In this podcast, Payal Pathak, policy analyst for the Global Assets Project at the New America Foundation, highlights key takeaways from YouthSave’s Financial Institution Learning Exchange in Nairobi, Kenya. During the event, members of the YouthSave Project including Consortium representatives, financial institutions and researchers gathered to discuss and debate several questions emerging from the youth savings field; for example, can youth savings accounts be commercially sustainable? This is the first podcast in a series featuring interviews of the Project's financial partners who discuss how their respective banks define the business case for the YouthSave Product.
By Bruce Stokes, Senior Transatlantic Fellow for Economics, German Marshall Fund
January 26, 2012
In his January 2012 State of the Union address, President Barack Obama called for cutting taxes for companies that produce in the United States, especially high-tech manufacturers. He proposed eliminating deductions for firms that move jobs abroad. And he suggested a minimum tax on all multinational corporations.
In a presidential primary season distinguished so far by the absence of substantive debates, the controversy over whether Mitt Romney and his partners at Bain Capital should be considered job creators or job destroyers raises a profoundly important issue.
Beyond the concerns about the loss of American jobs to off-shoring or automation and the food-fight tactics of Romney's rivals is a legitimate question about what kind of capitalism 21st century Americans should want.
At the last World Economic Roundtable, Michael Kumhof, Deputy Division Chief of the Modeling Division of the International Monetary Fund, and Raymond Torres, Director of the International Institute for Labour Studies of the International Labour Organization, came to discuss the relationship between inequality and financial crises.
If you live or work in the Washington, D.C. / Virginia / Maryland area and are interested in asset-building, you are in for a treat. During January 11-15, 2012, approximately 20 individual research papers and posters focusing on asset-building research will be presented at the annual conference of the Society for Social Work and Research (SSWR). This research is the latest and greatest from some of the leading researchers in the asset-building field, including Gina Chowa, Michal Grinstein-Weiss, Vernon Loke, Jin Huang, and Youngmi Kim. Topics include savings at tax time, financial capability of youth in international settings, home ownership and housing stability, and debt and asset accumulation. The conference will be held at the Grand Hyatt Washington. Presentations that are "don't miss" are listed below. Click on the number at the end of the titled presentation for a direct link to the complete abstract.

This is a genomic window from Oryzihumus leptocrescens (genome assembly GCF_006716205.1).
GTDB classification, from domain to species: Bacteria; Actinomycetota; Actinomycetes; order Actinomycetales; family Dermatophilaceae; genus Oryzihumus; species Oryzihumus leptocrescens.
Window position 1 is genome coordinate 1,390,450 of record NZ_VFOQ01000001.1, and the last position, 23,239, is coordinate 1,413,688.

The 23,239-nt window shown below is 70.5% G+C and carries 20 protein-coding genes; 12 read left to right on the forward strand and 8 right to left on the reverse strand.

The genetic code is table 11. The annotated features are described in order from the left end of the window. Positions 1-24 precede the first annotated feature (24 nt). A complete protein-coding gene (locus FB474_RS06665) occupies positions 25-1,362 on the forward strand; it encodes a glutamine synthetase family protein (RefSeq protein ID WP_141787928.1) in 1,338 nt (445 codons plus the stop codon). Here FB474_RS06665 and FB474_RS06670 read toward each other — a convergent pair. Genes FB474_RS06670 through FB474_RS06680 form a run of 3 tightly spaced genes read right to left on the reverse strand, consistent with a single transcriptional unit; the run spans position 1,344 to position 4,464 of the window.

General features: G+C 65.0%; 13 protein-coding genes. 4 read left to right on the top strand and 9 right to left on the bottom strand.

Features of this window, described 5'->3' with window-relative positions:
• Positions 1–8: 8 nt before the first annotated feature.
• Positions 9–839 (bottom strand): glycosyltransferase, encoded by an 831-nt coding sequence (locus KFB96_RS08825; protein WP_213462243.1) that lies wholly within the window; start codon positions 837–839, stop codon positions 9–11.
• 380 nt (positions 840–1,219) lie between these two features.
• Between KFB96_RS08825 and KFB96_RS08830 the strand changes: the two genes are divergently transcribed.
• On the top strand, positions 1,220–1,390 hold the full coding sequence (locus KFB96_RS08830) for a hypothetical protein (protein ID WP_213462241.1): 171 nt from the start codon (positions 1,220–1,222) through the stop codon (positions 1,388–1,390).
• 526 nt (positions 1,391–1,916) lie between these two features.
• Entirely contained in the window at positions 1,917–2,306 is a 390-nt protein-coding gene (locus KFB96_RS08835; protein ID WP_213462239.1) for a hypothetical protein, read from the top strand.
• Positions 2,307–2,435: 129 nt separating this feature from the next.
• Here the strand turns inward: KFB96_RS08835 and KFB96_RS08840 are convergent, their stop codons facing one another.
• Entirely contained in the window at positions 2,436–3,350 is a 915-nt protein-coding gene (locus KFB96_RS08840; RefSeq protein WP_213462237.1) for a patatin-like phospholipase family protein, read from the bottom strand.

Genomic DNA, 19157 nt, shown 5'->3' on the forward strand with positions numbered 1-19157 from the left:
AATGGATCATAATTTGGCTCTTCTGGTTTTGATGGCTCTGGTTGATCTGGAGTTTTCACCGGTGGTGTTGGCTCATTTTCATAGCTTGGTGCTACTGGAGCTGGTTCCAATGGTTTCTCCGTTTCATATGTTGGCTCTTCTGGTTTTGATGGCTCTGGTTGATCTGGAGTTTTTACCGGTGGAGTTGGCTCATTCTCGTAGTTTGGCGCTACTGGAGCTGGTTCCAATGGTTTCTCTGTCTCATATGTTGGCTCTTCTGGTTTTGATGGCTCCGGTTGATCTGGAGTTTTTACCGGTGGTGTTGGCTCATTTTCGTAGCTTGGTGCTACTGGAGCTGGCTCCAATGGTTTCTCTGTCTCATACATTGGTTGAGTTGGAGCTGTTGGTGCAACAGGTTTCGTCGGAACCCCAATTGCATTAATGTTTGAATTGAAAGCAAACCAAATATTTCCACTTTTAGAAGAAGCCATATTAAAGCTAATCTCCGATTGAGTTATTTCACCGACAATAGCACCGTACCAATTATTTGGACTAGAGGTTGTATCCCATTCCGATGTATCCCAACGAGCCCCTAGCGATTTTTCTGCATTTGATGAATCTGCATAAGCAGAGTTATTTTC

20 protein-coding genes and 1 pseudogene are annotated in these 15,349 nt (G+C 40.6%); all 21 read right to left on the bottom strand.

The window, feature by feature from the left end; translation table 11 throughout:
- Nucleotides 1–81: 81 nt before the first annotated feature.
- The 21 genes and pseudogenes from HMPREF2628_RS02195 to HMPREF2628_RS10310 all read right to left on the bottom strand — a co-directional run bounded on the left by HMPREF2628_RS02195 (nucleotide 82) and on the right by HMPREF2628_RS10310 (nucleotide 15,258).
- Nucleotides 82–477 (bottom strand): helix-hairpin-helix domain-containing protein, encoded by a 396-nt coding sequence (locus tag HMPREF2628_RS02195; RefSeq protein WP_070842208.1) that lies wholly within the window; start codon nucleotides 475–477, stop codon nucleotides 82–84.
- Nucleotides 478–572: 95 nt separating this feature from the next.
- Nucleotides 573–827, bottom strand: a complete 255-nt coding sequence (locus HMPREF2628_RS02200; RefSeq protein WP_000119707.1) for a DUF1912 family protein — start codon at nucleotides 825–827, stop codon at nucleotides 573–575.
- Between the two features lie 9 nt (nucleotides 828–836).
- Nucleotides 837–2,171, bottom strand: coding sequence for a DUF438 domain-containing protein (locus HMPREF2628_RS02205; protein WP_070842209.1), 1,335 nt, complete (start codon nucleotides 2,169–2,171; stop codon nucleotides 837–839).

During one of our recent events, Sheldon Garon of Princeton University and Ray Boshara of the Federal Reserve Bank of St. Louis referred to the weak household balance sheet as one of the core economic challenges of our time, suggesting that households must focus on asset-building rather than rely on credit and debt.
In recent years, researchers and policymakers have offered up young people’s savings policies (e.g., Child Development Accounts [CDAs], the ASPIRE Act) as potential solutions for mitigating the effects of parents’ and households’ financial resources on young people's educational and financial outcomes. One question of interest is whether young people’s financial outcomes can be improved by extending access to basic financial services early in life. In other words, if you give someone a savings account in adolescence, do they maintain that account into young adulthood and beyond?